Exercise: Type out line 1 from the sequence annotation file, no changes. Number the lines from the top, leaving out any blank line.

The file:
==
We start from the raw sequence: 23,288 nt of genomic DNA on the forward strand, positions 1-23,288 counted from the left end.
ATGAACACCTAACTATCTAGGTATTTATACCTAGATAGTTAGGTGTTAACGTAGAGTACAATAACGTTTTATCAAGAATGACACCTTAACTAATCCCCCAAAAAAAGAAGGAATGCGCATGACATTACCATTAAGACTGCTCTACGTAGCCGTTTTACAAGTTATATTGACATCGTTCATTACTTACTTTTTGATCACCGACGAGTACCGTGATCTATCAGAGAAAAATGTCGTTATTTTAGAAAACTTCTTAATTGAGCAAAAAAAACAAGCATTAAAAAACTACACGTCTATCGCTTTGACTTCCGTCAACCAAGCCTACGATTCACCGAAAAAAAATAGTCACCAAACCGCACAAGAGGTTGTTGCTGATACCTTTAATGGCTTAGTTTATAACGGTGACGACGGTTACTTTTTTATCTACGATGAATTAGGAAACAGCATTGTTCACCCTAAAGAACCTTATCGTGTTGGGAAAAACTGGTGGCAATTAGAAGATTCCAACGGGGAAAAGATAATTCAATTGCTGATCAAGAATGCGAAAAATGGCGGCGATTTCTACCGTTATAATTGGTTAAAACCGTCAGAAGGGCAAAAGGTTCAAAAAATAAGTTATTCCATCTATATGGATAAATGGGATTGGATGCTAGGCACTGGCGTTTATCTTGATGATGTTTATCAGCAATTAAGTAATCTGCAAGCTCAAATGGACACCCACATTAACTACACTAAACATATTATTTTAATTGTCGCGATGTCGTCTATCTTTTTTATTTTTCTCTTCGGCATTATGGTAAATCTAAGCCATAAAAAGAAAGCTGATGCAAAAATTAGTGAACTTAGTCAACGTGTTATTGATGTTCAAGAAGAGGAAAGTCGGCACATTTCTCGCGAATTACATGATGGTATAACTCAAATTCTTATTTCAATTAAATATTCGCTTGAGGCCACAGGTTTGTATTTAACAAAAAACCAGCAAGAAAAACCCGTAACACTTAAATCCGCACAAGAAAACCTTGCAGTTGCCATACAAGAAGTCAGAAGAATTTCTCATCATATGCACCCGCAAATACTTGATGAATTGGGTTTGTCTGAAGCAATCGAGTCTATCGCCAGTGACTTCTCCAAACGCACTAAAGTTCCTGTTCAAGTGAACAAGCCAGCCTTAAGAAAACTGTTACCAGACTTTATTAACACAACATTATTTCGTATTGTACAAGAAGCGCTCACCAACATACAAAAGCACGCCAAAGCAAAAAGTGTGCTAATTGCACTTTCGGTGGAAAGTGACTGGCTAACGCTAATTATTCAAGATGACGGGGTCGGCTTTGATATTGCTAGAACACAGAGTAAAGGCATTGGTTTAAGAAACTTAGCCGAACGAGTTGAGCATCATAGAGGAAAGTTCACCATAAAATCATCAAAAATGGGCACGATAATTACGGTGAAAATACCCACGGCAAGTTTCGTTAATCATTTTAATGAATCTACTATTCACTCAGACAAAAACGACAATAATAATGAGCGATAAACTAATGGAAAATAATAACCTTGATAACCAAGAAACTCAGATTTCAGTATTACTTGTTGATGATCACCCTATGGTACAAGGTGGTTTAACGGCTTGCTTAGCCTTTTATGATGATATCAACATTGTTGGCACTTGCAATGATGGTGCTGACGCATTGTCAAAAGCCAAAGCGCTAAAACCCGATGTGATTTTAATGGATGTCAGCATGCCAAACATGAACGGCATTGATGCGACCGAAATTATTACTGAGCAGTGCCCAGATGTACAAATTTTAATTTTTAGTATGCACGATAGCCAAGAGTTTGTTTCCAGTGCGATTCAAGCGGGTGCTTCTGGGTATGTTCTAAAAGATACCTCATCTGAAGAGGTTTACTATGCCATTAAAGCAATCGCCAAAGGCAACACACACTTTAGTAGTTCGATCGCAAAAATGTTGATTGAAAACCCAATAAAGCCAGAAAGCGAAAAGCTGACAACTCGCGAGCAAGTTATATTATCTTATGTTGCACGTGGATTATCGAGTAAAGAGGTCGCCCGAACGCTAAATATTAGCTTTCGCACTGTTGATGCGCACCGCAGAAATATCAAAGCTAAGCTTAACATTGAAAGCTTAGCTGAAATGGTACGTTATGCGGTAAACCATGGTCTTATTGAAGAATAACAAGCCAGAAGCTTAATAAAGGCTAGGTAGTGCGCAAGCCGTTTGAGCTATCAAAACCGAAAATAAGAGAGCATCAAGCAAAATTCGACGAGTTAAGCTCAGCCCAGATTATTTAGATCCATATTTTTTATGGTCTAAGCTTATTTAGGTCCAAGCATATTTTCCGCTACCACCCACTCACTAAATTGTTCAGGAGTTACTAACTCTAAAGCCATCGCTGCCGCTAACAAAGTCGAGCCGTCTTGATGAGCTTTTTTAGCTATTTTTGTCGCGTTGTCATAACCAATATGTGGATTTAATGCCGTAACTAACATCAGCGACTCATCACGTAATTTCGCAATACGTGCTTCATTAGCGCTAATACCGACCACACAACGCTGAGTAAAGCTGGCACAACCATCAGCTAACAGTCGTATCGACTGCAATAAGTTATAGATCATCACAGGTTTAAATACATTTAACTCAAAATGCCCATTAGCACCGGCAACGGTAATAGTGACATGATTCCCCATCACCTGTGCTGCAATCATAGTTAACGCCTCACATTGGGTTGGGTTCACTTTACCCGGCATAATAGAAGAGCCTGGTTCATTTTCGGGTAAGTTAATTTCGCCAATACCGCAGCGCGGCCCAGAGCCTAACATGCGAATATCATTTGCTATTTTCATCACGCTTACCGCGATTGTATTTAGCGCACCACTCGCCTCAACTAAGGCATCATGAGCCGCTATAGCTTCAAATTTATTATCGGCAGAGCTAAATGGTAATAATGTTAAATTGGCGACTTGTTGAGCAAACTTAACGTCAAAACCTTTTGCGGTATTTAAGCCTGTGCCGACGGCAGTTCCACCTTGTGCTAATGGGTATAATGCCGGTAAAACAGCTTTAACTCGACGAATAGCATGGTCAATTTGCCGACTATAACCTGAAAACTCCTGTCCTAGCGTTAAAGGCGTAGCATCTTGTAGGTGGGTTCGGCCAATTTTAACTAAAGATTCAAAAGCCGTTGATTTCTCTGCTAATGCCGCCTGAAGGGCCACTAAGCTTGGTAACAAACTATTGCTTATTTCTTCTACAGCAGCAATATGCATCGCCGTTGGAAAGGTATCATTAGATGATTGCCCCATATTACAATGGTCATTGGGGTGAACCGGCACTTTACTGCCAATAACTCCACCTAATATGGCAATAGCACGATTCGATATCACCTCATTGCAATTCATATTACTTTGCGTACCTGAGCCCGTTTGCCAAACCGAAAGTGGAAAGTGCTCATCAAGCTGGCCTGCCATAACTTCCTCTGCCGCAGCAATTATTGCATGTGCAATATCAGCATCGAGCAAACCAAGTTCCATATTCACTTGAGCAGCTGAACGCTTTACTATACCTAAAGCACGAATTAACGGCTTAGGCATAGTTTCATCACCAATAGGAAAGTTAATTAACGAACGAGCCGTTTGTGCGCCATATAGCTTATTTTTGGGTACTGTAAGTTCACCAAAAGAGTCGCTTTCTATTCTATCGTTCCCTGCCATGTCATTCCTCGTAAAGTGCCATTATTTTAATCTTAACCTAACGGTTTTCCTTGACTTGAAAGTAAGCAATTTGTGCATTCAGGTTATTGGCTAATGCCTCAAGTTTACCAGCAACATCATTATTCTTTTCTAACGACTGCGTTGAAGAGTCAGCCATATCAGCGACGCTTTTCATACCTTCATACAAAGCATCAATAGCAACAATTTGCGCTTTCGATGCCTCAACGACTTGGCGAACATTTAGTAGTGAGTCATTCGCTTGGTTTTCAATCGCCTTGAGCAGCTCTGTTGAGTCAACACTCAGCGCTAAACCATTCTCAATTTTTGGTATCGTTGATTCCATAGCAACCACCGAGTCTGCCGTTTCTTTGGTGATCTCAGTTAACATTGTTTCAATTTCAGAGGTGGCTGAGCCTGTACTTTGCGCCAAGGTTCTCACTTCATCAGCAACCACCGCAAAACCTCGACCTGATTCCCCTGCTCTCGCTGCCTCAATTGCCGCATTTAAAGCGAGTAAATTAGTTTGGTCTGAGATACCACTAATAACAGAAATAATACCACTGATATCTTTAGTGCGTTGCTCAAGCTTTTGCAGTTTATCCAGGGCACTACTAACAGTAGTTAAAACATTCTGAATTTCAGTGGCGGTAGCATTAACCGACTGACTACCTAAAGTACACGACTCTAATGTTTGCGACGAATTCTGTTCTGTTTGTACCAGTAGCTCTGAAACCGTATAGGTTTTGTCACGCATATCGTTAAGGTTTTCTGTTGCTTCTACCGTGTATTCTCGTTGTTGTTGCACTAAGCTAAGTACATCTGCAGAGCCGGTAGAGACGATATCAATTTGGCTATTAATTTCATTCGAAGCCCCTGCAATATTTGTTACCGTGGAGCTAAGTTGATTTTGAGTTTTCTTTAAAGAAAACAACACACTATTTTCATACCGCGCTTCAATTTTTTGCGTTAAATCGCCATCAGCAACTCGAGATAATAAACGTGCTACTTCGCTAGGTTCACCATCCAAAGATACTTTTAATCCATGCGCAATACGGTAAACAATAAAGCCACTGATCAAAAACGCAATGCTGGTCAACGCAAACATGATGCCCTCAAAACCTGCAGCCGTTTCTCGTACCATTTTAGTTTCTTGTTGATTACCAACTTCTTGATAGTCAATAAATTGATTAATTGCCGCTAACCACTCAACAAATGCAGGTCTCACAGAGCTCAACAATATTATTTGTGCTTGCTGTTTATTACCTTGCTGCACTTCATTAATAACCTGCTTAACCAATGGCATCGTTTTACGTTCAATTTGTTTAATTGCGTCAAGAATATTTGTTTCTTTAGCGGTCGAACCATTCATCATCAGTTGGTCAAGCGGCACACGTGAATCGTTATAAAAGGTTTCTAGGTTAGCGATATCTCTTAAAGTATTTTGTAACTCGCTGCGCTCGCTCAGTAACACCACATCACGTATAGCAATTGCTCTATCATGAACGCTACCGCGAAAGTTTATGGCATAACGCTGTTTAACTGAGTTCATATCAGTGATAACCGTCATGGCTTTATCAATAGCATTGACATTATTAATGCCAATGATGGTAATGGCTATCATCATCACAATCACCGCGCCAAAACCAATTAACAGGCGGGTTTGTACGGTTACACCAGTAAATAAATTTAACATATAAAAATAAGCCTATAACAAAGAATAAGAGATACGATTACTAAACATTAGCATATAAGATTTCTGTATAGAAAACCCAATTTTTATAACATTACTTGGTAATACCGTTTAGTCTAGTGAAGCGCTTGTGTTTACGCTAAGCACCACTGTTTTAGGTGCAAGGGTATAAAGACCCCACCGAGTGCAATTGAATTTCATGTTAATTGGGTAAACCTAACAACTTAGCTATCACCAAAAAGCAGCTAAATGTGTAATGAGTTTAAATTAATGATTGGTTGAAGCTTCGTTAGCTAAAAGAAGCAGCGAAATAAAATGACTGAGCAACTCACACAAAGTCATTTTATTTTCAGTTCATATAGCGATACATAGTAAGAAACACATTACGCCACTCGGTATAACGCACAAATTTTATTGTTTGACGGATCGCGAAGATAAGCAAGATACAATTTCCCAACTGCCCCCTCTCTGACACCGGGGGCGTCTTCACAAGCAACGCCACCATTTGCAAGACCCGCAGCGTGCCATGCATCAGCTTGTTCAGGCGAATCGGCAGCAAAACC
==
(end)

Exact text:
We start from the raw sequence: 23,288 nt of genomic DNA on the forward strand, positions 1-23,288 counted from the left end.